Alex Hilleary • November 10, 2017
In my day-to-day conversations, I chat with communications directors, public information officers, municipal clerks, IT directors, and city managers about how to use live streaming to increase citizen engagement and transparency in public meetings.
In those chats, a few questions appear regularly. Below, I’ll address the answers I give to the most common questions I get asked.
A lot of times, the local governments I talk to are focused on streaming their main council meetings, but realize that there are opportunities to stream smaller commission meetings and other various events occur in the community as well.
My answer: Absolutely. At BoxCast, we want to provide a tool that helps your community engage with its residents in as many ways as possible. We do not limit the number of events that you stream, allowing you to broadcast each and every public meeting you conduct.
Additionally, we offer a mobile solution that you can take out into the field for community events that might occur outside your city hall (think parades, festivals, etc). This can be a great way to showcase your city or town.
This is a tough one. If you are in charge of any part of social media for your local government, you’ve probably engaged in many conversations on this topic. The biggest question will always be ‘how can we ensure that everyone feels they have a voice, but also properly deal with trolls?’
My answer: Be proactive about about your approach to this topic. Don’t wait for an incident to occur to figure out how to tackle this. If you don’t have the staff to monitor a Facebook Live comment thread, then maybe you should limit your streaming to an embedded player on your website without a comment box. If people have feedback, you can give them an email address for questions and concerns.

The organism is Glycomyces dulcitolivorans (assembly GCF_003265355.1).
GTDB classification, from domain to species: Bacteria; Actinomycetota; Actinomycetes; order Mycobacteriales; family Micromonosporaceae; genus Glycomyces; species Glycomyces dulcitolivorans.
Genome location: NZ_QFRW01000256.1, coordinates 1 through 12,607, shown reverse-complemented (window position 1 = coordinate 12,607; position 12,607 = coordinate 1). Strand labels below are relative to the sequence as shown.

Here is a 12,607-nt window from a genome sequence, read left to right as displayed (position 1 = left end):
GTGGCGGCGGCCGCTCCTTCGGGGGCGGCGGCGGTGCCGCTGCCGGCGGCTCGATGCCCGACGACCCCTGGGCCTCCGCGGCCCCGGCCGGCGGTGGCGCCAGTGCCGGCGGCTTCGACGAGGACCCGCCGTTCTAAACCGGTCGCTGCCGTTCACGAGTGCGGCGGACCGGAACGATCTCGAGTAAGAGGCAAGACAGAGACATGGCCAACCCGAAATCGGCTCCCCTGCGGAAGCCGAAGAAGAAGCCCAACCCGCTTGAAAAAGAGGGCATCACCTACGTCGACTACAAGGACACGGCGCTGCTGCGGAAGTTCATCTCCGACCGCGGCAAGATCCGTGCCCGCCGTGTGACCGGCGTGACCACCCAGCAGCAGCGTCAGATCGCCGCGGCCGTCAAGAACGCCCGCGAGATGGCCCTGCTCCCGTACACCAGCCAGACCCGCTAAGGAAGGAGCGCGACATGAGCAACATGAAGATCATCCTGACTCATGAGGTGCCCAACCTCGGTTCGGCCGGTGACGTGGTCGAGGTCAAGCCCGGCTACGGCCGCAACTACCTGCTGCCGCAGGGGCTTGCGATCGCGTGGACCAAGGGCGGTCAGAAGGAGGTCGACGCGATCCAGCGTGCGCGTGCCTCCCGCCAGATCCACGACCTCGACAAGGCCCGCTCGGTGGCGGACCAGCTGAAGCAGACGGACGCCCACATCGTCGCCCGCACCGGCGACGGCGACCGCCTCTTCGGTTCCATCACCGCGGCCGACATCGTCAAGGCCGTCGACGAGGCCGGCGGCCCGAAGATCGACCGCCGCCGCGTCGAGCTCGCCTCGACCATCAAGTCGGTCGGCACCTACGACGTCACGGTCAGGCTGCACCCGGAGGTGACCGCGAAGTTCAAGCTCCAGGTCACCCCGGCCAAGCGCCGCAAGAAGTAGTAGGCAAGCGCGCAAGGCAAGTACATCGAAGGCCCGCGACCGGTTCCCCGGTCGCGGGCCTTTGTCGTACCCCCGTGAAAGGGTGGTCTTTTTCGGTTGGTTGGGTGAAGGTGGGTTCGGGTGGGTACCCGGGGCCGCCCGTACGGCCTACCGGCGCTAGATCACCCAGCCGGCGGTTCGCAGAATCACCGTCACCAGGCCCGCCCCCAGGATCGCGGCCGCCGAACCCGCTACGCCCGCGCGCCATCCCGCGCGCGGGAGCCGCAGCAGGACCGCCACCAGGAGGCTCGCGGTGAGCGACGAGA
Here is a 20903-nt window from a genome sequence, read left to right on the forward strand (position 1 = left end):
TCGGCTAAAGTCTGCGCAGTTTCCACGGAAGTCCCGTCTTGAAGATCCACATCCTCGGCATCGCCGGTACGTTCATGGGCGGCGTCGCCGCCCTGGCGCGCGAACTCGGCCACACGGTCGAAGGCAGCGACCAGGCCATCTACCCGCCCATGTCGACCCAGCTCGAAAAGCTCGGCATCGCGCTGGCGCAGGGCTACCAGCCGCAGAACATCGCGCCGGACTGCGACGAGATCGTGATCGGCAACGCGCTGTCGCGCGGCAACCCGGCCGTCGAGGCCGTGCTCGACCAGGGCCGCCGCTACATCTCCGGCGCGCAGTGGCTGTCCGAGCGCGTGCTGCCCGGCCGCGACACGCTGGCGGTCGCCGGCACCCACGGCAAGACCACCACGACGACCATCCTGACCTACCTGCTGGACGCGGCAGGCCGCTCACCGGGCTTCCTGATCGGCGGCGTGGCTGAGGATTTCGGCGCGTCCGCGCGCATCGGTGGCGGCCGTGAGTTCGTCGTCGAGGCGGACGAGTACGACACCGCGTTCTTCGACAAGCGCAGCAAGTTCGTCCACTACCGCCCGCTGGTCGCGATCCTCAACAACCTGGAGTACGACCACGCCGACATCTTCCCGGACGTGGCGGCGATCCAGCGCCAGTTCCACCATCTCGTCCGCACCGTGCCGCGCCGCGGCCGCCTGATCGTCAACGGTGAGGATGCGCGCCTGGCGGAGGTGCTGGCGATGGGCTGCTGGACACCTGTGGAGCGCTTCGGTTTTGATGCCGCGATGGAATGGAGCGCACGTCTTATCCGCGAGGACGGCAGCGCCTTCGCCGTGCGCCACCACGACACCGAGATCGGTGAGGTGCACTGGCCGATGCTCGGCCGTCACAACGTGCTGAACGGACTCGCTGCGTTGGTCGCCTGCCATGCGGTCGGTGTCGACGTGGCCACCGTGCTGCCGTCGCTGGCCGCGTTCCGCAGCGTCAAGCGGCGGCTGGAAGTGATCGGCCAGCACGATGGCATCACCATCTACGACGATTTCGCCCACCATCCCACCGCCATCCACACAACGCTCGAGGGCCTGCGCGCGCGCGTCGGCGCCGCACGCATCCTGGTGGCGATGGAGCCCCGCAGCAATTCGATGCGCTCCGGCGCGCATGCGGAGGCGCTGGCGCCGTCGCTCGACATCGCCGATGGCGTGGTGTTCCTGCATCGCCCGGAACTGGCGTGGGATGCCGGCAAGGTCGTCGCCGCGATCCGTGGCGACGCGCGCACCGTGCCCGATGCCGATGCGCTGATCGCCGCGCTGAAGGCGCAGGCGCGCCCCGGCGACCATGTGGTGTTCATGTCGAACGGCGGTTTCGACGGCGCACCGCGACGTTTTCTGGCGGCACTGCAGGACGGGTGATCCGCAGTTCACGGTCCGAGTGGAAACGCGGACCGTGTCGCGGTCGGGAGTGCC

If you decide to stream to a platform like Facebook Live, where you cannot get rid of the comment box, have a set of community commentary guidelines that allow a monitor to take down posts that are inappropriate or hateful. By having a posted set of standards, you cut down on the possibility of someone accusing your team of infringing on their rights to free speech as a citizen.
Additional Reading: Facebook Live: Is It Good or Bad for Your Local Government?
No one wants to start streaming meetings only to find out that no one is actually going to watch them. Across the country, people are observing low attendance numbers at meetings and wondering if residents care at all (spoiler: they do, and here’s why they might not be showing up).
My answer: When cities and towns start streaming, they are often very surprised at the viewer numbers they get. While it is important to promote the stream and send it to a variety of places where your residents may be (your website, social media, Roku/Apple TV channels, etc.), streaming has proven time and time again to be an effective way to reach your people.
With BoxCast, you will have detailed insight into how many people tune in and how they engage with your video content. You can see who is viewing it live and who is viewing it on demand after the broadcast. You can see how many people tune in and for how long. Once you begin streaming, you will enjoy watching the numbers grow as more and more people start tuning in.
If you like the idea of streaming, but aren’t sure how to go about it, finding the right equipment is a great place to start. This comprehensive guide outlines various streaming trends and showcases the best equipment for live streaming.